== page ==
Antichlamydial activity of PGLYRP. To determine antichlamydial activity of PGLYRP, we counted the number of C. trachomatis inclusions formed in the stable HeLa cell lines producing recombinant PGLYRP and transduced HeLa cells with activated pglyrp gene expression 48 h after the addition of elementary bodies to the medium containing PGLYRP. The infection efficiency was determined ((number of inclusions/total number of cells) × 100%). The efficiency of infection of the recombinant cells’ producers of PGLYRP with C. trachomatis was 6.2 ± 1.0%, 15.4 ± 2.9%, 9.1 ± 3.3%, and 8.3 ± 4.0% for PGLYRP1, PGLYRP2, PGLYRP3, and PGLYRP4, respectively, while the infection efficiency for the control cells was 93.5 ± 6.2% (Fig. 3a). The infection efficiency of the pools of the transduced HeLa-PGLYRP cells with elementary bodies was 15.4 ± 3.2%, 21.3 ± 3.2%, 19.4 ± 1.8%, and 18.5 ± 3.7% for PGLYRP1, PGLYRP2, PGLYRP3, and PGLYRP4 producer cells, respectively, 48 h after infection. The infection efficiency of the control cells was 92.9 ± 6.9% (Fig. 3b). Data are expressed as mean ± standard error.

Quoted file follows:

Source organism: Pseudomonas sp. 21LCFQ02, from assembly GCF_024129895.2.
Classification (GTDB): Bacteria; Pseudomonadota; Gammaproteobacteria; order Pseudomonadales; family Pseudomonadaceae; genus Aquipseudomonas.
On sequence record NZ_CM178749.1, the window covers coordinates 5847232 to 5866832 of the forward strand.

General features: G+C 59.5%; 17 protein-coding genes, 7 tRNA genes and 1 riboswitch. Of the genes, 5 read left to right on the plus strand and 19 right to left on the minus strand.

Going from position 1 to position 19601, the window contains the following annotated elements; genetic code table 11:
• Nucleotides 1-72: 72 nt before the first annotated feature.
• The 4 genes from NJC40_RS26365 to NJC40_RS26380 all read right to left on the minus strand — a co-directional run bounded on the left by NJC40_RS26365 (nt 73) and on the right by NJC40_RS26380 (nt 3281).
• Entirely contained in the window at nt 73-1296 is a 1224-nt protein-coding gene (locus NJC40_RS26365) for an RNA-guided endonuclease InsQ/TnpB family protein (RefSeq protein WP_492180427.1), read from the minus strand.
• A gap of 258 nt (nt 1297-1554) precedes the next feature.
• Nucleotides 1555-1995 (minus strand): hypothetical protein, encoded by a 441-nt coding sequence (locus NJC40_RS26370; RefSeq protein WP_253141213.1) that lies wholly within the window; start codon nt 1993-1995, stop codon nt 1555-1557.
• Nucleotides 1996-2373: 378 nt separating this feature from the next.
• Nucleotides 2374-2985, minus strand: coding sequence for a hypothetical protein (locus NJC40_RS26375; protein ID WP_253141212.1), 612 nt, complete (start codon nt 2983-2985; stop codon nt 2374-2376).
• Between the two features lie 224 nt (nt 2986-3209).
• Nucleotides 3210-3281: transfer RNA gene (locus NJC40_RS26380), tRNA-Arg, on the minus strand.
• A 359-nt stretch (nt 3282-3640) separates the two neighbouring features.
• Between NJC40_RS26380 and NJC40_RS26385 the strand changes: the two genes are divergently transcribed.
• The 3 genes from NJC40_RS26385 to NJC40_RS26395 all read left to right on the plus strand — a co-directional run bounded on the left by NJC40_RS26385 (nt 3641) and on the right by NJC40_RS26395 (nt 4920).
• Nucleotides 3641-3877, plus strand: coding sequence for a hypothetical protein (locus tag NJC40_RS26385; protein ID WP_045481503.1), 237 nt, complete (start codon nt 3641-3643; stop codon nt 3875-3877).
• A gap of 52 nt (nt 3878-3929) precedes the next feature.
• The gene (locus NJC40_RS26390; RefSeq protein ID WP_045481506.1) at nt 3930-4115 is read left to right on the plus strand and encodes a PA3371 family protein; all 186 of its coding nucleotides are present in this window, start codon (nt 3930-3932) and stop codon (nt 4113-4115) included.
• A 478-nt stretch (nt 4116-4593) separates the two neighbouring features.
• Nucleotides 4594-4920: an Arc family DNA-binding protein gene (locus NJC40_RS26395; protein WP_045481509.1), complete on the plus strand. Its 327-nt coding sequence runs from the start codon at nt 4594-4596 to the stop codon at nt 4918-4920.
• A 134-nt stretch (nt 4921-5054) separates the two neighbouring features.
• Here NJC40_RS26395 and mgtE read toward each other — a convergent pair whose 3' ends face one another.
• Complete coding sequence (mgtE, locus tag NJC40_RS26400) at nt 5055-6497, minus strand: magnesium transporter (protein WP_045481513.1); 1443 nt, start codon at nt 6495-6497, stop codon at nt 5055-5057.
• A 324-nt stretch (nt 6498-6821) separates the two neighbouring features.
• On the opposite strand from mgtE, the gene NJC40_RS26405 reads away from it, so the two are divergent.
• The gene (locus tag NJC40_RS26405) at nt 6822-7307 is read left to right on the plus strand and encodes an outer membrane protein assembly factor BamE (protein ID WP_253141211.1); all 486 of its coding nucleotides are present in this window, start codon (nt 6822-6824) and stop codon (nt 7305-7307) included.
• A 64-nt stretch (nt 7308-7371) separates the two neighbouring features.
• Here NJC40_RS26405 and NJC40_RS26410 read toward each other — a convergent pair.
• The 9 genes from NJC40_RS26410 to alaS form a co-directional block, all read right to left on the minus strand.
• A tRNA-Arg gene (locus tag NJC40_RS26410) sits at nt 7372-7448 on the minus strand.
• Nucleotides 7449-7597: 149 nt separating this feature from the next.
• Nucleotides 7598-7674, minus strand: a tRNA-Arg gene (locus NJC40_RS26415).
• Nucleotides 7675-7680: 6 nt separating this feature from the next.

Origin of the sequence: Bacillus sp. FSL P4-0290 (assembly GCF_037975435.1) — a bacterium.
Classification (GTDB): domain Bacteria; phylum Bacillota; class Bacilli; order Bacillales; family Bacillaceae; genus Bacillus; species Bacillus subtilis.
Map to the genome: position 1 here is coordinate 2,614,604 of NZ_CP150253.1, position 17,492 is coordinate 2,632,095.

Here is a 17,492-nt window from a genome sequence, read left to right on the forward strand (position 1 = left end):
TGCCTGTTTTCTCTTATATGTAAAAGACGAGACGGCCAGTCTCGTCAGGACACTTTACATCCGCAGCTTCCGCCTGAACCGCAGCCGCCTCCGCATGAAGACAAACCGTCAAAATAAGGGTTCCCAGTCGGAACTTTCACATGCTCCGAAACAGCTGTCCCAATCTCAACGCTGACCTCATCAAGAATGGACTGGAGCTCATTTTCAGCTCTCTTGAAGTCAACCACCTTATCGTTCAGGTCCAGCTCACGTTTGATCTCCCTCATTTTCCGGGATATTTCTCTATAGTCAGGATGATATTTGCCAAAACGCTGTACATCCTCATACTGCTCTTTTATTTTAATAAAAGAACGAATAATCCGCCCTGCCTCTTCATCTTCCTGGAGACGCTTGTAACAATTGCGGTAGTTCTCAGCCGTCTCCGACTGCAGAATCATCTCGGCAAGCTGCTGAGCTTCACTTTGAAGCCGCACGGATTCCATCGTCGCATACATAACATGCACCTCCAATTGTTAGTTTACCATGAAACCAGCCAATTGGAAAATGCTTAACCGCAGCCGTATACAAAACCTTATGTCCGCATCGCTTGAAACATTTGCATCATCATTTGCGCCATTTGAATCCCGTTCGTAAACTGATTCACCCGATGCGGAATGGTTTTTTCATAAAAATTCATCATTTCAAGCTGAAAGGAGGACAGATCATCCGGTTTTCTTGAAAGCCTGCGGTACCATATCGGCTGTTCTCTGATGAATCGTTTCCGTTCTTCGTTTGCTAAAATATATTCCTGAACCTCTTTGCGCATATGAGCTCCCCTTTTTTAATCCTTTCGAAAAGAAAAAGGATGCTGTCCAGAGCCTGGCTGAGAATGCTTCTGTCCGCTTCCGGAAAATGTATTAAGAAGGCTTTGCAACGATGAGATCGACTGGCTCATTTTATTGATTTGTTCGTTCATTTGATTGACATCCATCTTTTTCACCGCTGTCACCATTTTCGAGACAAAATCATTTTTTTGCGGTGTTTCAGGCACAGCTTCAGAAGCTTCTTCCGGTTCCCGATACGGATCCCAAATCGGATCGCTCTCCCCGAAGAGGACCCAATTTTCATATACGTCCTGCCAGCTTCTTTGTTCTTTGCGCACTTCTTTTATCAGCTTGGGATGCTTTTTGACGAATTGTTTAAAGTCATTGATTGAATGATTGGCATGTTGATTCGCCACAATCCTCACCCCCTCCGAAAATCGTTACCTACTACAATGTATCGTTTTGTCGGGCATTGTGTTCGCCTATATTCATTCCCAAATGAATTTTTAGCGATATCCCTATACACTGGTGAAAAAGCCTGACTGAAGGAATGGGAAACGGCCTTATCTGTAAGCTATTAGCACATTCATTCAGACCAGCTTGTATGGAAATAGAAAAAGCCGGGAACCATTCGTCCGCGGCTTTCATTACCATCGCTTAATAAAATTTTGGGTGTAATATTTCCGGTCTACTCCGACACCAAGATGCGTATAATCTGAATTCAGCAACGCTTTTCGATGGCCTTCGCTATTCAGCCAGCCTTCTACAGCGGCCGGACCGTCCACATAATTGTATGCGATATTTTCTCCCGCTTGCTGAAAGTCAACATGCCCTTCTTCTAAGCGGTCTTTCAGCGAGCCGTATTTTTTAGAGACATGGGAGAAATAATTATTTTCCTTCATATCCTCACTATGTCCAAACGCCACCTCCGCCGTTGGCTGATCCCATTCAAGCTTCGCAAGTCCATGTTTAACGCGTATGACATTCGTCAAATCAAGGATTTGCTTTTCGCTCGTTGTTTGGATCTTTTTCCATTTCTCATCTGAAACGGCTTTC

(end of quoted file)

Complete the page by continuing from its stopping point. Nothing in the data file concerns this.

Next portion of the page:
Figure 3

Fig. 3. Determination of PGLYRP antichlamydial activity. a) Histogram showing efficiency of infection of the recombinant PGLYRP producers HeLa cells. b) Histogram showing efficiency of infection of the transduced HeLa cells with enhanced pglyrp genes expression produced using CRISPR/Cas9-SAM genome editing technology. * p < 0.05.

Thus, we have shown that enhancement of expression of the human peptidoglycan recognition proteins genes in the cell line leads to inhibition of the development of chlamydial infection in vitro.